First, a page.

Key Insight: Trial court found Plaintiff committed spoliation when a computer containing key documents was destroyed. Court imposed sanctions of precluding evidence derived from the computer from being presented at trial and ordered Plaintiff to pay Defendant?s attorney fees and costs. Upon review, Court upheld the spoliation ruling but imposed a mandatory adverse inference instead of the preclusion order. Court agreed that Plaintiff had a duty to preserve, was culpable in the destruction of the evidence, and the data that was destroyed was relevant to the Defendant?s claims. The court further elaborated that Plaintiff?s duty to preserve did not end when the computer allegedly crashed, and that Plaintiff should have made reasonable efforts to recover the data it contained. Saying that the spoliation prejudiced the defendant in a ?severe way? that can only be corrected by a ?substantial sanction,? the Court found that a mandatory adverse inference was the best way to repair the damage to Defendant without being a ?harsh measure given the extent of Plaintiff?s reliance of the documents??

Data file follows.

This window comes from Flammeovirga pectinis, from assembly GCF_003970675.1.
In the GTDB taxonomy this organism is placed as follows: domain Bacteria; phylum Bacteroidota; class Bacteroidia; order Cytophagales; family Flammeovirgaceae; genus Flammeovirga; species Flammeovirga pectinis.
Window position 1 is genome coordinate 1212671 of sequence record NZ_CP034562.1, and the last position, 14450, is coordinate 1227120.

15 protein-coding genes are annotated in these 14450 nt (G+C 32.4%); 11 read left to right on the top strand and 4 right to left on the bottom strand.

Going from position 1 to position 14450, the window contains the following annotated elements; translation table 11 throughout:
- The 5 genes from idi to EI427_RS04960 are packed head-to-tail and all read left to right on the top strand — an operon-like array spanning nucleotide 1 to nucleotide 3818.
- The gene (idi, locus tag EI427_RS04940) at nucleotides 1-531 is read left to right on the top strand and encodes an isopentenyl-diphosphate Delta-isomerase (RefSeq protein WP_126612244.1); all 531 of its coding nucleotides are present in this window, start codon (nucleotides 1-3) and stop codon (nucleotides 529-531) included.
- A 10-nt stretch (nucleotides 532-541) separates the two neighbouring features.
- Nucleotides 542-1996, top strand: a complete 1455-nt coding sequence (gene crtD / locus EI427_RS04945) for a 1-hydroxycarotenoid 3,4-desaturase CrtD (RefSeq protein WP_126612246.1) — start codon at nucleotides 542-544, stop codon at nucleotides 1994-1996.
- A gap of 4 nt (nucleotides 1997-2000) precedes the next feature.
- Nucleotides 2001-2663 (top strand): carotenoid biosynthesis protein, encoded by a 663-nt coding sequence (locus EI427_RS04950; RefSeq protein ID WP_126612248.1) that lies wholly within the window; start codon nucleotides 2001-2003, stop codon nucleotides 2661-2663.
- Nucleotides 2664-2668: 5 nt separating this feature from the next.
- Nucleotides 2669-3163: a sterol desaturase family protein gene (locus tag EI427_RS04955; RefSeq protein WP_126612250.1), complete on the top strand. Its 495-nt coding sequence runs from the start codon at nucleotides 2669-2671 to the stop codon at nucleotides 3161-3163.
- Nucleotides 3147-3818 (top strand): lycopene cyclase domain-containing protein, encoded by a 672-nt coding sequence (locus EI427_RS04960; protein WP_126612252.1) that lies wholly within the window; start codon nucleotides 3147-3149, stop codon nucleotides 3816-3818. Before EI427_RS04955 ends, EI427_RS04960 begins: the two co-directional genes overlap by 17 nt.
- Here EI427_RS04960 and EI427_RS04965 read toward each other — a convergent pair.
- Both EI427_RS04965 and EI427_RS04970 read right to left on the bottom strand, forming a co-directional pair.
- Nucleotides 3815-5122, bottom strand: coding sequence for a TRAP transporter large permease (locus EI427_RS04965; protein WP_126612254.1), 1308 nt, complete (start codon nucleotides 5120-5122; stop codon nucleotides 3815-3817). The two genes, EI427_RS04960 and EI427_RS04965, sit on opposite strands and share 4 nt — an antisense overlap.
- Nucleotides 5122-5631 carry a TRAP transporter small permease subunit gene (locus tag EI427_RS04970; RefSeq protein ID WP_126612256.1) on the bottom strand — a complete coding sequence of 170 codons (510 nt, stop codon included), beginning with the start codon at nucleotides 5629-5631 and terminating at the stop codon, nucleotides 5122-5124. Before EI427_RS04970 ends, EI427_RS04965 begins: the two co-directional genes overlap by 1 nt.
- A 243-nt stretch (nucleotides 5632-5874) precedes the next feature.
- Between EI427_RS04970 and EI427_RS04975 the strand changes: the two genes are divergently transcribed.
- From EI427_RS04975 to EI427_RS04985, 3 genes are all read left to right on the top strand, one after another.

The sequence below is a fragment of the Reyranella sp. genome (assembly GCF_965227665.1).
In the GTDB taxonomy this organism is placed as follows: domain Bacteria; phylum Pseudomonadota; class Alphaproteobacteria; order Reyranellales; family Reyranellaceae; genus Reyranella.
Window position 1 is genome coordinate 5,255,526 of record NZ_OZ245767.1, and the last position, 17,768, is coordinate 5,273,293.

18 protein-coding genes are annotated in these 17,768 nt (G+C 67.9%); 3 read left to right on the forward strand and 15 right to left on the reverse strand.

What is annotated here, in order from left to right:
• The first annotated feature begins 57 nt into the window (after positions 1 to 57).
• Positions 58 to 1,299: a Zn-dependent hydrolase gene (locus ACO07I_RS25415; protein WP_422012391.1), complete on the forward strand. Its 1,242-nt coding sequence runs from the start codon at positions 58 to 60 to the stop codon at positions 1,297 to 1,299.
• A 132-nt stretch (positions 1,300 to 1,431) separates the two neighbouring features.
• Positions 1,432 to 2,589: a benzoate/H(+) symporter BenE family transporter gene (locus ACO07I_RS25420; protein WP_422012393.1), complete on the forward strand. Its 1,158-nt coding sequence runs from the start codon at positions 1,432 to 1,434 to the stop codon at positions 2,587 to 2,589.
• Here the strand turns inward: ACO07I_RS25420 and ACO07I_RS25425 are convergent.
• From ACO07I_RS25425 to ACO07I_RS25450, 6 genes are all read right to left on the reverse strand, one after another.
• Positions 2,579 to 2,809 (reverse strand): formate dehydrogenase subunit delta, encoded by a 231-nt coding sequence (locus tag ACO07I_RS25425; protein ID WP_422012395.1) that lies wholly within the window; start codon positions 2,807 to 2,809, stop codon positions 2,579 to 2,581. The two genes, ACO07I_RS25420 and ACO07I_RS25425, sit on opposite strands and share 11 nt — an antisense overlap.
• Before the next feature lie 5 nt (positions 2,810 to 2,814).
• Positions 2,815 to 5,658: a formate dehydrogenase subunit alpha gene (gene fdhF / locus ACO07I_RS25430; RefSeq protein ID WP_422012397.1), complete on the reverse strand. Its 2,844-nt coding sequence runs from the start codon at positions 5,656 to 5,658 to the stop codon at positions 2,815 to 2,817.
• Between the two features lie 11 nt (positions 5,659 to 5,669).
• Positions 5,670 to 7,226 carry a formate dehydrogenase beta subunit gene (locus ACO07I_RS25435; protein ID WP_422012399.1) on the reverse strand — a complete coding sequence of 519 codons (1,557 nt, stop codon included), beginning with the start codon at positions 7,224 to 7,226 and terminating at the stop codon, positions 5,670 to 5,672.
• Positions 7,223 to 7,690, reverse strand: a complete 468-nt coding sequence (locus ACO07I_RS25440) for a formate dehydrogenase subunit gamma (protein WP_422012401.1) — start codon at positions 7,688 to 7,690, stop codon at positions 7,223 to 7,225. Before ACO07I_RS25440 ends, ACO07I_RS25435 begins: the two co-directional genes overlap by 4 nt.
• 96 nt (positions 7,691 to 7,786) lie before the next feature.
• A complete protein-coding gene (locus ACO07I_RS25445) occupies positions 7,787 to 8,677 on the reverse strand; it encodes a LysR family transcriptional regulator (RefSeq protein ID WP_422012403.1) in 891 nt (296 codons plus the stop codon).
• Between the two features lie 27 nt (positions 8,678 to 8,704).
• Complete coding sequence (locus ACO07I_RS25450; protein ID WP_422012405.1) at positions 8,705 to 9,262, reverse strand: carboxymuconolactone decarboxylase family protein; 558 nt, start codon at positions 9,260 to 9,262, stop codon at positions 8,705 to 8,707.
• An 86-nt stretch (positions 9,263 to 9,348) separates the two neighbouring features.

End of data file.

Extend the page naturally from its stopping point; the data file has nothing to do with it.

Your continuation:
Nature of Case: Breach of Contract, Fraud
Electronic Data Involved: Contents of “crashed” laptop computer